The Dubois County Health Department has had to cut a nursing position and slightly increase its fees to make sure its income can cover the department’s expenses.
“We are still a very top-notch department, even with having to curtail some of the services,” said Donna Oeding, administrative director for the health department. “It will never go all the way away. Those things are still happening. They just aren’t happening with as much time and personal resources focused at them.”
The biggest change has been the elimination of a nursing position from the department. That nurse was the primary immunizer and was at the health department every weekday to do immunizations. Now that the position has been eliminated, “we’ve had to shift those responsibilities amongst the rest of the staff,” Oeding said.
The nurse also did the community outreach activities. She served on mental health and aging committees. She did the Community Connect after-school program in Huntingburg and was the department’s representative on a local Latino collaboration group. She worked with a lot of local businesses and staffed a booth at different businesses’ health fairs.
“We’re trying to keep that going, so a lot of that will fall back on me,” Oeding said.
With that elimination, job duties had to be shuffled around, and some outreach services had to be scaled back or stopped. One such program was a family outreach service in which a nurse would go to Memorial Family Care one day a week to work with pregnant moms who were at risk due to their poverty level and limited access to health care. The nurse would talk to the moms about services that are available to them.
“We don’t go to Memorial Family Care a whole day a week,” Oeding said. “We will go if the hospital or schools call us with someone that they are concerned about and believe needs extra attention. But we are not going one day a week anymore.”
Another job that has been put on the sideline is the work needed to complete the department’s voluntary accreditation status each year. The department still does update its policies for the department, but it does not actively pursue the voluntary accreditation.
The number of days a nurse goes to the Dubois County Security Center to care for inmates has also decreased from every weekday to three days a week.
“The staff changes are heartbreaking,” Oeding said. “But the only way to make significant budget changes is in the personnel category.”
Fees for vital records, permits and immunizations have increased some. For instance, the cost to get a copy of a birth certificate increased from $10 to $15; the cost for a death certificate increased from $12 to $15. The cost of vaccines also increased a little, by varying numbers. But vaccine costs are usually covered by insurance, so the average person will not notice a change, Oeding said. She expects all the changes to bring an increase of $40,000 in income.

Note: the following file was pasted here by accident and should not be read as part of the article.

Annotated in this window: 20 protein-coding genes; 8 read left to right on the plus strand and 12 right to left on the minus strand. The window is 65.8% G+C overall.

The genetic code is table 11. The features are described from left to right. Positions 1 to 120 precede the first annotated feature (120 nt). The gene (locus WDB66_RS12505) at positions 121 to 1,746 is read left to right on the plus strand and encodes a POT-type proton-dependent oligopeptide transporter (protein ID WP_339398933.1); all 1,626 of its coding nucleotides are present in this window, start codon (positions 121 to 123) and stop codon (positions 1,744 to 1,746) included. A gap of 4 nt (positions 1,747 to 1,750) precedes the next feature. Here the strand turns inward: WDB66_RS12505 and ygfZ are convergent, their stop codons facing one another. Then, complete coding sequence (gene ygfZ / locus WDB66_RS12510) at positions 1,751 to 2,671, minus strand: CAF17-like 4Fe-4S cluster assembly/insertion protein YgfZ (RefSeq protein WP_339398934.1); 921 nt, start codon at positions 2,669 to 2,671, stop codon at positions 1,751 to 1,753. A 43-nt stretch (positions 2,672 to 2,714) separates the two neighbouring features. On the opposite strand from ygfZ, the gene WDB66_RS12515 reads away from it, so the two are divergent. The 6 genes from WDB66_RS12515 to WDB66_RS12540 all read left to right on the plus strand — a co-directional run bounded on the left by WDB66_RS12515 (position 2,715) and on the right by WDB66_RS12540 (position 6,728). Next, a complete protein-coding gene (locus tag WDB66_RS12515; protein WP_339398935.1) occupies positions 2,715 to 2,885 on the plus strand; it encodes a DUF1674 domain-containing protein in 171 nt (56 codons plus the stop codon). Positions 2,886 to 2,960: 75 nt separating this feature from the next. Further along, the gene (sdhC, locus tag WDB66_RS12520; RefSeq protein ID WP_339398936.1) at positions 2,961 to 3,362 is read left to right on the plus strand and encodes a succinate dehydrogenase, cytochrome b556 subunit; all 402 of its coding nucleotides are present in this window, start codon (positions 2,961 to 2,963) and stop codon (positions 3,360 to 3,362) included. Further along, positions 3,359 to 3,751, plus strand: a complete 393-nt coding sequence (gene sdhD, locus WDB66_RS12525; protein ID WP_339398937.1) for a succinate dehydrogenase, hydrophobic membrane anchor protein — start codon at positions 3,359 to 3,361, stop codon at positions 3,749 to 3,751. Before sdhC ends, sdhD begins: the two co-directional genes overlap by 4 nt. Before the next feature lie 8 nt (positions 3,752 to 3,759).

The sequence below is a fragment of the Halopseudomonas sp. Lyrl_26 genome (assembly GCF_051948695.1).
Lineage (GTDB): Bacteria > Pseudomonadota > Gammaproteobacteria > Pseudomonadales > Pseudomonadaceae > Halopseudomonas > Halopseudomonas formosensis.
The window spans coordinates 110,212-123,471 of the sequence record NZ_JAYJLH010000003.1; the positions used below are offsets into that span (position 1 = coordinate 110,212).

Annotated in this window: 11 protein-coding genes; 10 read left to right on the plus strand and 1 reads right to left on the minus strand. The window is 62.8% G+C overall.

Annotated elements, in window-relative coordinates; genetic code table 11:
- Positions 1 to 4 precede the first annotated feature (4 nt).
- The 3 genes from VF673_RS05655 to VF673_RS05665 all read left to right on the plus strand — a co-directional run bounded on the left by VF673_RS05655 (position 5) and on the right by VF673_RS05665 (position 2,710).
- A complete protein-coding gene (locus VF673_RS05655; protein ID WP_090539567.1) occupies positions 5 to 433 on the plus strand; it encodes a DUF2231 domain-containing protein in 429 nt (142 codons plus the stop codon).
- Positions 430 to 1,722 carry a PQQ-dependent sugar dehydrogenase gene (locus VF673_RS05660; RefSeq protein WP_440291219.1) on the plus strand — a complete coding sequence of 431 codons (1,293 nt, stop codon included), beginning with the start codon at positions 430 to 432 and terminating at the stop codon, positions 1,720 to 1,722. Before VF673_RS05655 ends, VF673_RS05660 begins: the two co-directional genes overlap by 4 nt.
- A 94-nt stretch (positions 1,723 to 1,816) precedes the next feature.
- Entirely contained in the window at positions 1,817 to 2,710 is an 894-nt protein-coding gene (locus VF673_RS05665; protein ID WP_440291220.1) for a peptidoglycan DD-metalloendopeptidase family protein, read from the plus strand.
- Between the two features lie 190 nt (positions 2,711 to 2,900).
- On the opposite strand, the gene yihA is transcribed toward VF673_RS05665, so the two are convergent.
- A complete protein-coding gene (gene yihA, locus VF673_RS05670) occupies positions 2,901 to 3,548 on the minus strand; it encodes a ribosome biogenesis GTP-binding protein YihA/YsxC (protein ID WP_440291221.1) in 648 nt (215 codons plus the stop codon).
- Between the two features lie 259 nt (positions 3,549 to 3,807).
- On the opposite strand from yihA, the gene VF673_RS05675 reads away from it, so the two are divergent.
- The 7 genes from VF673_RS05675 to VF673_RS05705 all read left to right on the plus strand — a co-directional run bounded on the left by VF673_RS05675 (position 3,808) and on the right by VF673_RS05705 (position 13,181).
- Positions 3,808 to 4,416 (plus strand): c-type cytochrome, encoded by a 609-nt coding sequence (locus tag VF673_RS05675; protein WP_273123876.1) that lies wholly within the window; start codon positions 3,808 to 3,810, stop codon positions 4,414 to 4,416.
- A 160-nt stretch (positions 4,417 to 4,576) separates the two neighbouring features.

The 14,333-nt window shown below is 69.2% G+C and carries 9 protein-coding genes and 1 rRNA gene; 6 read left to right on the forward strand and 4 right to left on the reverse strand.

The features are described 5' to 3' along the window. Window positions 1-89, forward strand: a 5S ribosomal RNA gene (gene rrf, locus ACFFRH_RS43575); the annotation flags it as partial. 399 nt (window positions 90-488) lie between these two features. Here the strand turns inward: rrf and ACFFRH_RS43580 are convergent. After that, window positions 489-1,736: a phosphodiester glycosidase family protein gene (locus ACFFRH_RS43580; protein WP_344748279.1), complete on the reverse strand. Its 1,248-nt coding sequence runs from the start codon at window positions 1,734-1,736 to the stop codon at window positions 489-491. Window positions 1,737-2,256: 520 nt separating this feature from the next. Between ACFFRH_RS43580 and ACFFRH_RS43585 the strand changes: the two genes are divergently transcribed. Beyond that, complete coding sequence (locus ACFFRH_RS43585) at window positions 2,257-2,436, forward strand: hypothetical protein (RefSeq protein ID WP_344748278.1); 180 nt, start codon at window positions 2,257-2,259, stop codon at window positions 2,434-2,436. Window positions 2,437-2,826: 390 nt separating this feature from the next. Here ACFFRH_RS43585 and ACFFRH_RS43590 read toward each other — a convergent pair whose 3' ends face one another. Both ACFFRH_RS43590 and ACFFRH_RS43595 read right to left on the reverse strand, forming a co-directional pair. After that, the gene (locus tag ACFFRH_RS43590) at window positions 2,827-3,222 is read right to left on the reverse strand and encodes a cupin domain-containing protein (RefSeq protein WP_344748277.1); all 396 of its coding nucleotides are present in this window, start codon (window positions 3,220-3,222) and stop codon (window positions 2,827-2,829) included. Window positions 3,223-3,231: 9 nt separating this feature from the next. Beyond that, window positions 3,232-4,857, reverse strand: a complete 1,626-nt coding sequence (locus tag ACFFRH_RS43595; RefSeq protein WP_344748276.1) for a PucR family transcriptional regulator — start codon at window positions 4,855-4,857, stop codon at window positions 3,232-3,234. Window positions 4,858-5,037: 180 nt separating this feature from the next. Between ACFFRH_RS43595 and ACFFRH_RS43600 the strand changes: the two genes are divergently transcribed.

Oeding has been able to negotiate with the department’s vaccine billing provider, VaxCare, to receive an additional $2 per vaccine dose administered, which will generate and additional $15,000.
In 2018, the health department will receive about $72,000 from the American Cancer Society from an anonymous donor. The funding is to address HPV immunization rates in the county (HPV infection can cause cervical, vaginal, and vulvar cancers in women and penile cancer in men). So long as the department keeps up its work on this matter, it will get the funding for the next four years. Oeding plans to use the money to cover the salary and benefits of one of the department’s existing nursing positions, a $57,000 cost.
The department’s financial problem has been creeping up over the last few years. Expenses have steadily increased while the amount of revenue coming in has been decreasing; that decrease includes a reduction in tax revenue the department receives from the state each year. Tax funding has steadily decreased, from $520,000 in 2012 to $360,000 in 2016.
“With the (property) tax caps, that isn’t going to change,” Oeding said.
The first year the revenue didn’t cover the expenses was in 2015, when the shortage was $158,000. In 2016, the shortage totaled $180,000. And the department’s bank balance is starting to decrease as well. Back in 2014, the balance was at $964,000. In 2016, it’s at $625,000.
“We have a healthy balance,” Oeding said, “but it won’t last if we use it to cover yearly expenses that our incoming revenue doesn’t cover. These kinds of deficits would erase that balance in a matter of a few years.”
Using the money in the bank balance to cover yearly expenses will eventually deplete that balance, and there won’t be anything left to cover emergencies, like a sudden outbreak, she said.
“The only way I can adjust that is to adjust what my income is, and reduce my expenditures,” Oeding said.
So far, Oeding said, she has not received any complaints about the changes, most of which went into effect a couple of months ago.
Oeding expects her department’s expenses to be about $57,000 more than its income by the end of this year, which is a big improvement from $180,000. By the end next year, she is hoping that her income and expenses will be just about even.